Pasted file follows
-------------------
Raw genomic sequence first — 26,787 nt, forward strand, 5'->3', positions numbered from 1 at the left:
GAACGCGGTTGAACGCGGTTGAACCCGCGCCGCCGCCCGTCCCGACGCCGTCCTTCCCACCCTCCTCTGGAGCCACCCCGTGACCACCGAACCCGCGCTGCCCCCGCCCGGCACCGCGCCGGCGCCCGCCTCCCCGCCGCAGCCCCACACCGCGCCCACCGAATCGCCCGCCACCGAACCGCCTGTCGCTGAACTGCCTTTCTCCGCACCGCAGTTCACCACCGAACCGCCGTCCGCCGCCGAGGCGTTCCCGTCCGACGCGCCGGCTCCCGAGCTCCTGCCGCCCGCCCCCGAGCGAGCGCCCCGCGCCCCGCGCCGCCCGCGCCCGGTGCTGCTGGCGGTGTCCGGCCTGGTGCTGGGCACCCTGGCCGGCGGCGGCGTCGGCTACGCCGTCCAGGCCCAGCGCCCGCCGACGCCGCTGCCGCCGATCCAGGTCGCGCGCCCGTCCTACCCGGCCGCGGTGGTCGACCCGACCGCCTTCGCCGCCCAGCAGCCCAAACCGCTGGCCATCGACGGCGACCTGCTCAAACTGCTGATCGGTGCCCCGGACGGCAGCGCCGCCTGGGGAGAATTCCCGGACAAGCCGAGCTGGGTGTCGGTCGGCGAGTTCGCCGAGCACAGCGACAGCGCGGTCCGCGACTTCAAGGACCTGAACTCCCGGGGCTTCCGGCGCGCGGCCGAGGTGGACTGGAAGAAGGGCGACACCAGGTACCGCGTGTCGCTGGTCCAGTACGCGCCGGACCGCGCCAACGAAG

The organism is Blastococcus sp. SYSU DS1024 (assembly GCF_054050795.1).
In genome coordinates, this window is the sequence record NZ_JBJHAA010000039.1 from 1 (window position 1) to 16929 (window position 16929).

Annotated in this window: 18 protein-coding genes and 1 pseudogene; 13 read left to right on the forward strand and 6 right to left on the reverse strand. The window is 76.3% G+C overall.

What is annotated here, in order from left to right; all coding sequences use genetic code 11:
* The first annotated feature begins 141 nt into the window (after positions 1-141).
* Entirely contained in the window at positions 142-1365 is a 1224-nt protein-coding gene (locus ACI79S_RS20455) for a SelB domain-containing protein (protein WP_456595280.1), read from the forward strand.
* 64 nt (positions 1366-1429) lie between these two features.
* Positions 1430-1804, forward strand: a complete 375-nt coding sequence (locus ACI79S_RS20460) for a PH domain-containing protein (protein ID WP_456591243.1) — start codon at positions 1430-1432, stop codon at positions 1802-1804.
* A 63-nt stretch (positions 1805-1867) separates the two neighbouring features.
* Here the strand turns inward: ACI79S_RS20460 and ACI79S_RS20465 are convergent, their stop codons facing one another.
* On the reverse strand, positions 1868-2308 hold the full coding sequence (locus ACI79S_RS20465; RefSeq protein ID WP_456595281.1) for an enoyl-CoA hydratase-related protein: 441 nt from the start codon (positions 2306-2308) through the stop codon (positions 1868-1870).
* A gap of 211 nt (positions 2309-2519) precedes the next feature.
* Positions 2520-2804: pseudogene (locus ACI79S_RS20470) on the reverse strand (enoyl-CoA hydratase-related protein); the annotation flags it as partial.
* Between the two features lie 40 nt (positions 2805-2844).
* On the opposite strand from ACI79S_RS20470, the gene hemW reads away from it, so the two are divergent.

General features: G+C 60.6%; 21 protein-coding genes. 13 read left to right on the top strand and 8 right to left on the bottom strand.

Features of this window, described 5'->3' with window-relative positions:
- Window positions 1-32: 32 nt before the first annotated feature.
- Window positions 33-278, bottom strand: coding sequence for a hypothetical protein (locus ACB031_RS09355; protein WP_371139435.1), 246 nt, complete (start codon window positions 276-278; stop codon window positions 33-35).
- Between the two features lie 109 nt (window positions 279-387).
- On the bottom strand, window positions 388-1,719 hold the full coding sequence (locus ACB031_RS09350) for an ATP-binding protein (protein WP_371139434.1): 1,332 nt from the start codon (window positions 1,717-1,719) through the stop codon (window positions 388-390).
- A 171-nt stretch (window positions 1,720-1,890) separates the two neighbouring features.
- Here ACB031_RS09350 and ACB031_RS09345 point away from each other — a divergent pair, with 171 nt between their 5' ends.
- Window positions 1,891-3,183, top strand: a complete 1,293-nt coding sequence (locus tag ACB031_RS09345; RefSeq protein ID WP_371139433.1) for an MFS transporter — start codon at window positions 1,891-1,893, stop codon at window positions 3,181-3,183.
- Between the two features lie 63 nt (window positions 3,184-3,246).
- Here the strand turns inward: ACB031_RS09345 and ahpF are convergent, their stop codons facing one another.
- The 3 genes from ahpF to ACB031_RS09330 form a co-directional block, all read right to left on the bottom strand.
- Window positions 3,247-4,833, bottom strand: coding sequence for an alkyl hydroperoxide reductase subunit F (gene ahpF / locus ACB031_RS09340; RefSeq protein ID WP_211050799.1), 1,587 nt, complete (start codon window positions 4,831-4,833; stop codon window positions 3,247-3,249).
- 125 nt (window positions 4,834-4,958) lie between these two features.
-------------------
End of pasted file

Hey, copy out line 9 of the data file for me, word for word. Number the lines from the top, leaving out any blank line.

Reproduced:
* 64 nt (positions 1366-1429) lie between these two features.